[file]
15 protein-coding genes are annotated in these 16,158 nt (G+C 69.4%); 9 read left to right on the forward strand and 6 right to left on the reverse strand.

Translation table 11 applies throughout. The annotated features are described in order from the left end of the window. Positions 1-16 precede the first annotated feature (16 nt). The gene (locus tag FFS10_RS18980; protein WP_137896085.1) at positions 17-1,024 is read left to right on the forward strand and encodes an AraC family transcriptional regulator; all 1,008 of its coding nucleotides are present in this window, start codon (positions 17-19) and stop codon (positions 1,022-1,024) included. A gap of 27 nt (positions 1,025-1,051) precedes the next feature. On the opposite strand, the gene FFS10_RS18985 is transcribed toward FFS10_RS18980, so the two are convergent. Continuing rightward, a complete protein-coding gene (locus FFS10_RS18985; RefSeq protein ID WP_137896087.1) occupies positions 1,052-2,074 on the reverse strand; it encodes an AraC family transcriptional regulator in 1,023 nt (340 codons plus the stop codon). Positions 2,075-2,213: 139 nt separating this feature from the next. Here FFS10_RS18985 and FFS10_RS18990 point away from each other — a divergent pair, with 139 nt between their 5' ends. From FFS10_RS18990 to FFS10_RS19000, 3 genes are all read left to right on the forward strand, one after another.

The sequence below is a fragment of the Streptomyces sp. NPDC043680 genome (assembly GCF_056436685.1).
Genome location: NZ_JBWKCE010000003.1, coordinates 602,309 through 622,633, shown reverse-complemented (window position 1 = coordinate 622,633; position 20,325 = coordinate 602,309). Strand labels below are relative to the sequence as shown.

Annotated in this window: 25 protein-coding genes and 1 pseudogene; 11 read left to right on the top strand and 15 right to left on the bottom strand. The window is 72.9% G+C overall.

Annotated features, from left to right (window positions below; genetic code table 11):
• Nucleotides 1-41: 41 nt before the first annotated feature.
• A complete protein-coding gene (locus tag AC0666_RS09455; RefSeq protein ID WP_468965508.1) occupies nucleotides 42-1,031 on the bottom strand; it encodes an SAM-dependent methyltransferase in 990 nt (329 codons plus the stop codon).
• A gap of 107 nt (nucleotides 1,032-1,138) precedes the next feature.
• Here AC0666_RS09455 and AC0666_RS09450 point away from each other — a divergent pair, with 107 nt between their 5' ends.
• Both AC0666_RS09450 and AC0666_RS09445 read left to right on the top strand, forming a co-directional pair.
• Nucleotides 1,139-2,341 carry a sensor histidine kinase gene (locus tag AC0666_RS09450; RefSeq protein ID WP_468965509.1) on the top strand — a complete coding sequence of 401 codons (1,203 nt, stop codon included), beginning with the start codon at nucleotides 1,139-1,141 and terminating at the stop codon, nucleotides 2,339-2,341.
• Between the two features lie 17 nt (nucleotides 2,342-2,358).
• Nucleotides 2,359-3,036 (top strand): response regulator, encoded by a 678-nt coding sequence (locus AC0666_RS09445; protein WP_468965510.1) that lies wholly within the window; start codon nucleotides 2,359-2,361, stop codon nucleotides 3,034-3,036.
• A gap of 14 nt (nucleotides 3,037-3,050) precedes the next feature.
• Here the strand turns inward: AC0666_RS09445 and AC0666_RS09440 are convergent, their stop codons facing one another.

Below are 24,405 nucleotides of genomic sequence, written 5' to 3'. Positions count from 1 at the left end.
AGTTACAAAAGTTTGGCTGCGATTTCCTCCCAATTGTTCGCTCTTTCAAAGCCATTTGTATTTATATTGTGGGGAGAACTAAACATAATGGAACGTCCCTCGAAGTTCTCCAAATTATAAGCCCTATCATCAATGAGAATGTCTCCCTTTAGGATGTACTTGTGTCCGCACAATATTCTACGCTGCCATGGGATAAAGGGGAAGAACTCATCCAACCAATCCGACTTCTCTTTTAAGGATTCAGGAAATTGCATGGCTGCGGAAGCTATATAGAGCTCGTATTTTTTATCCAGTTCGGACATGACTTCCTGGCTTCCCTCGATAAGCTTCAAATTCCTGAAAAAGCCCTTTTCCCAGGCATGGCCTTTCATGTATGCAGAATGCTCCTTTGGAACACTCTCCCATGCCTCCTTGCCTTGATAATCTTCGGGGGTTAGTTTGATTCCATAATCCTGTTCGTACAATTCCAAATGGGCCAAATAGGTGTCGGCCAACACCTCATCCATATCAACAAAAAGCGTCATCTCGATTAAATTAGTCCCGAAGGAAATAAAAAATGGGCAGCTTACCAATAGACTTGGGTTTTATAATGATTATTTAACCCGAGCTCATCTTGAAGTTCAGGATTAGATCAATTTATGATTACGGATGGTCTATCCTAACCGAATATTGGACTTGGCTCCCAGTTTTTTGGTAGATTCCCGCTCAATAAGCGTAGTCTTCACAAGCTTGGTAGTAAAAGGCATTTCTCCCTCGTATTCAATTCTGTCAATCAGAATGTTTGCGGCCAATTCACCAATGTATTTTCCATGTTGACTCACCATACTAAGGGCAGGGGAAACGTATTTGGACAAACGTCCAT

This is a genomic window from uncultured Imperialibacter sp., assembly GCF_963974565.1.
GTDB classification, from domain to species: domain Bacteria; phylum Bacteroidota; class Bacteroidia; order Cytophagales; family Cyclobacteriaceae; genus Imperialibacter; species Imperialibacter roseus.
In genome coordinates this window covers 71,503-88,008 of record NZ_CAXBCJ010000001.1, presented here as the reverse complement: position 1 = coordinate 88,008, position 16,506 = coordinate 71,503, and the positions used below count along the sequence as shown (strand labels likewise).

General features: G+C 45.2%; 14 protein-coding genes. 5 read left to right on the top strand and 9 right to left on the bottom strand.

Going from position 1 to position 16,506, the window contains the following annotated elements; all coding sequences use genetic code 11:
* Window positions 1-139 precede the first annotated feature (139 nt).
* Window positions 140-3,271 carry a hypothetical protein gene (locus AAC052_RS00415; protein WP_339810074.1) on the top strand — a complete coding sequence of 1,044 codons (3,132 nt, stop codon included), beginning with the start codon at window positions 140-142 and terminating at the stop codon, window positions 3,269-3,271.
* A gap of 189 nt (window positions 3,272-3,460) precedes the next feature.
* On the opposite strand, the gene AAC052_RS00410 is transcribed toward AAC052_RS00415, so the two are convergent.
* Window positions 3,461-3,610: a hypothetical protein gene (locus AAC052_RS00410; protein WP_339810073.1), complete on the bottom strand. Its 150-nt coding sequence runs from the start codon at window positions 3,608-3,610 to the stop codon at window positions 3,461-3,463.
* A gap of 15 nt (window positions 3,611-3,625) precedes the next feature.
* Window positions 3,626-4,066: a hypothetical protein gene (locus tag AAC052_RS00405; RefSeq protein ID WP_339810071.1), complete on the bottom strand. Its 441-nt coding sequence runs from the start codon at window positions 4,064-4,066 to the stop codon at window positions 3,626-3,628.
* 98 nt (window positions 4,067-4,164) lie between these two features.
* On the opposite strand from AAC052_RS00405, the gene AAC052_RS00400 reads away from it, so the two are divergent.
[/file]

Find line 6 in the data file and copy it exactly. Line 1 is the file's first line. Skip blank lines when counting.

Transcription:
Annotated features, from left to right (window positions below; genetic code table 11):